Nintendo Switch Console

Nintendo Switch system software updates are essential: they add new features and fix bugs. Normally, the system downloads updates automatically and asks if you want to install them. But If you’d like to trigger the process manually (or make sure you’re on the latest version), here’s how.

To update your Nintendo Switch system software, you must be connected to the internet. Once you’re connected, launch System Settings by tapping on the gear icon on the Switch Home Screen.

Nintend Switch: Select System Settings on Home Screen

In the list on the left side of the screen, navigate down to System, then select “System Update.”

Select System Update in System Settings on Nintendo Switch

If your software is already at the latest version, you will see a screen that says “Your System Is Up To Date.” But If there is an update available and it has not been downloaded yet, it will begin to download. If it has already been downloaded, the update process will begin.

First, the system will warn you that the console will be restarted once the update is complete, and any suspended software will be closed.

Warning: Make sure you’ve saved your progress if you’re running any games in the background!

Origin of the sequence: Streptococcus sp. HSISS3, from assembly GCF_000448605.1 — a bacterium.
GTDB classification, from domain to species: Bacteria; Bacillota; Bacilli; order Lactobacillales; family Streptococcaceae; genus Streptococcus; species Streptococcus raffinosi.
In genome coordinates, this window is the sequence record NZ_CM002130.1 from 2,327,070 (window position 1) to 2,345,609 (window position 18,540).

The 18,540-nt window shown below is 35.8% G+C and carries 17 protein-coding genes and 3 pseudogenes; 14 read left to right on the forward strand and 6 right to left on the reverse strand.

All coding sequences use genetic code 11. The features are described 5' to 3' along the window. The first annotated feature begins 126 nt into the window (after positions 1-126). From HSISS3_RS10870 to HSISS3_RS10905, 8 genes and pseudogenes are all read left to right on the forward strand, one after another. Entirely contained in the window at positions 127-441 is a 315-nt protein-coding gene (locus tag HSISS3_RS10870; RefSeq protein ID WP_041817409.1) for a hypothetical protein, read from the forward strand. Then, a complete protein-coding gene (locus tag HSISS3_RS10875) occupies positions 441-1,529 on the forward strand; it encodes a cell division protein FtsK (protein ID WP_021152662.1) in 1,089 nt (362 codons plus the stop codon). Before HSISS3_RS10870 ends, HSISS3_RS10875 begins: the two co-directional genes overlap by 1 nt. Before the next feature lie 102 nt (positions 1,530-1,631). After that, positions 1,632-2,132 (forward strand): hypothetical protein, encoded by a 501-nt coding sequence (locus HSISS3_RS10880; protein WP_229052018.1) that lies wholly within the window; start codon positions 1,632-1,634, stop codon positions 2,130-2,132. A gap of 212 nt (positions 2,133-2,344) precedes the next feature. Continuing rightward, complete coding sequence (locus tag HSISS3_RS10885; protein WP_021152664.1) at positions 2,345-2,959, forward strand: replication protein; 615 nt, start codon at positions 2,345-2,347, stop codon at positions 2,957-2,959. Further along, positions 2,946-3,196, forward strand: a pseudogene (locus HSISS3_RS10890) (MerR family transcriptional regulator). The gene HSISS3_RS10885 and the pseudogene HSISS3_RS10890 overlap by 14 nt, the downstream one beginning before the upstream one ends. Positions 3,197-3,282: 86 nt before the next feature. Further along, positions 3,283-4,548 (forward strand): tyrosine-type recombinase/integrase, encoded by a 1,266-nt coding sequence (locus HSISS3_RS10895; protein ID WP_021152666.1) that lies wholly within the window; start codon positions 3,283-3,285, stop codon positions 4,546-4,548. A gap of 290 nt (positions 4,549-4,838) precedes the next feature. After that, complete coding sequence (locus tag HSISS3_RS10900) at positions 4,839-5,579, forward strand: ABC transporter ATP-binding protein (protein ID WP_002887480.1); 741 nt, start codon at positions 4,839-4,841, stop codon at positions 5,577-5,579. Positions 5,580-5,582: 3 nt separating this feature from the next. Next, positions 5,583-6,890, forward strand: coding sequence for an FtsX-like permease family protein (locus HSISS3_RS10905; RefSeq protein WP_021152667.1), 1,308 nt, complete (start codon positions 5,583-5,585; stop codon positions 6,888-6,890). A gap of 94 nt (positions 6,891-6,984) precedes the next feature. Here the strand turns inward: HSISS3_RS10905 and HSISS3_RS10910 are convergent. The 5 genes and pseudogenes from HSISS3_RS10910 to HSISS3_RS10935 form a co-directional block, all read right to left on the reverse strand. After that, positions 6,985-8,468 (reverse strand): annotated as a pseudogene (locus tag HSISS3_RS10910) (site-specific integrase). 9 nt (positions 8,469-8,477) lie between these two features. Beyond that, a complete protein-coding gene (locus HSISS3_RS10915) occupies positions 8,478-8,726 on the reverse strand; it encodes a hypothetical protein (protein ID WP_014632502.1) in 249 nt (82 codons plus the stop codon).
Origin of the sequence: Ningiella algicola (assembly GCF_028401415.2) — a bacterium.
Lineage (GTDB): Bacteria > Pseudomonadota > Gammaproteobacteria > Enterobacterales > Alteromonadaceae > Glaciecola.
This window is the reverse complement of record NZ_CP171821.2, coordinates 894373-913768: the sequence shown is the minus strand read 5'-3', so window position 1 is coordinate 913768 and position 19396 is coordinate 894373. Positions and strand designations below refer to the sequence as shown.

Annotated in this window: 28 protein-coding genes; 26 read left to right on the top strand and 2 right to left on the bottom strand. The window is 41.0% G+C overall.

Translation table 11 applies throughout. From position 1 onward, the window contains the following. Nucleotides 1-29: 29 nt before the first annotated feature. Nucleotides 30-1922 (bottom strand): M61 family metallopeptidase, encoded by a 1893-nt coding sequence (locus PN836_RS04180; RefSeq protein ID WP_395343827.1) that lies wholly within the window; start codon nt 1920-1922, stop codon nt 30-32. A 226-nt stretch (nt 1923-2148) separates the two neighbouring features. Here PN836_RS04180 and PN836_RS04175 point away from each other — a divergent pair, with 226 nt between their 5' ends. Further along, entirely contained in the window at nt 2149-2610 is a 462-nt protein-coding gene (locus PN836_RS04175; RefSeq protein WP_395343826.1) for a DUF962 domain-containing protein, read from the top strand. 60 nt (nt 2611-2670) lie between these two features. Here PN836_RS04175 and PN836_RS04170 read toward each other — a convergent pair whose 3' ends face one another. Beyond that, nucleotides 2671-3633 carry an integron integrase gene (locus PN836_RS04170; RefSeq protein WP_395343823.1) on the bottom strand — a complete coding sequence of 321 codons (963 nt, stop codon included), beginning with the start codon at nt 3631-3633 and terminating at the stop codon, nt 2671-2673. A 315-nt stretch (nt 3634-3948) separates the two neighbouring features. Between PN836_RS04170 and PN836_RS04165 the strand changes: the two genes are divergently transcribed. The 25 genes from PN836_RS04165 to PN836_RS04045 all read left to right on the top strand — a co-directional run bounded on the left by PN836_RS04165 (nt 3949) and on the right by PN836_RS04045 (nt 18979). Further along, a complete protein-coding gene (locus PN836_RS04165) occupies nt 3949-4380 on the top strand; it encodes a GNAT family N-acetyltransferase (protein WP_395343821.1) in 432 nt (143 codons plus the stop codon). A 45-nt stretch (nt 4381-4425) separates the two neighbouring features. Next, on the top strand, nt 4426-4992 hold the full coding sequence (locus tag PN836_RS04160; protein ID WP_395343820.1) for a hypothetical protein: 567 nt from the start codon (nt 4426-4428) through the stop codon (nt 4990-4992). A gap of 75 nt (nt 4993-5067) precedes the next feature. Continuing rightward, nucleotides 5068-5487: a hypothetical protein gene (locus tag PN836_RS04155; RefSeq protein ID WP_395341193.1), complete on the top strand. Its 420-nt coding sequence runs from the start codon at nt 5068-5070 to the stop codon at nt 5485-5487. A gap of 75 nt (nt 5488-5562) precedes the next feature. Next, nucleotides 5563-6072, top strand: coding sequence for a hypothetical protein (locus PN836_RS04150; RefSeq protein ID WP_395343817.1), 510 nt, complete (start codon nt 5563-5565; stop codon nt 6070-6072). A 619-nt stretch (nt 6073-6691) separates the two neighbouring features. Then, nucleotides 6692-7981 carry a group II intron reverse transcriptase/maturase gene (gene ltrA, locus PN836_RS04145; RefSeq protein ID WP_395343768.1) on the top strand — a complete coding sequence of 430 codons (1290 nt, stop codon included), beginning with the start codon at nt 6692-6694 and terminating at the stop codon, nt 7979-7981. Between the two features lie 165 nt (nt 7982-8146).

When you’re ready to restart, select “OK.”

Nintendo Switch System Software Update Warning Screen

You will see a screen that says “Updating,” which shows that the update is in progress. Make sure you don’t turn off your console during the update.

Nintendo Switch System Software Updating Screen

When the update is complete, your Nintendo Switch will automatically restart.

Nintendo Switch System Software Update Complete Screen

After the restart, you should be running the latest version of the Nintendo Switch system software. Visit System Settings > System > System Update again to check. If you see a screen that says “Your System Is Up To Date,” then you’re good to go!

Profile Photo for Benj Edwards Benj Edwards
Benj Edwards is a former Associate Editor for How-To Geek. Now, he is an AI and Machine Learning Reporter for Ars Technica. For over 15 years, he has written about technology and tech history for sites such as The Atlantic, Fast Company, PCMag, PCWorld, Macworld, Ars Technica, and Wired. In 2005, he created Vintage Computing and Gaming, a blog devoted to tech history. He also created The Culture of Tech podcast and regularly contributes to the Retronauts retrogaming podcast.
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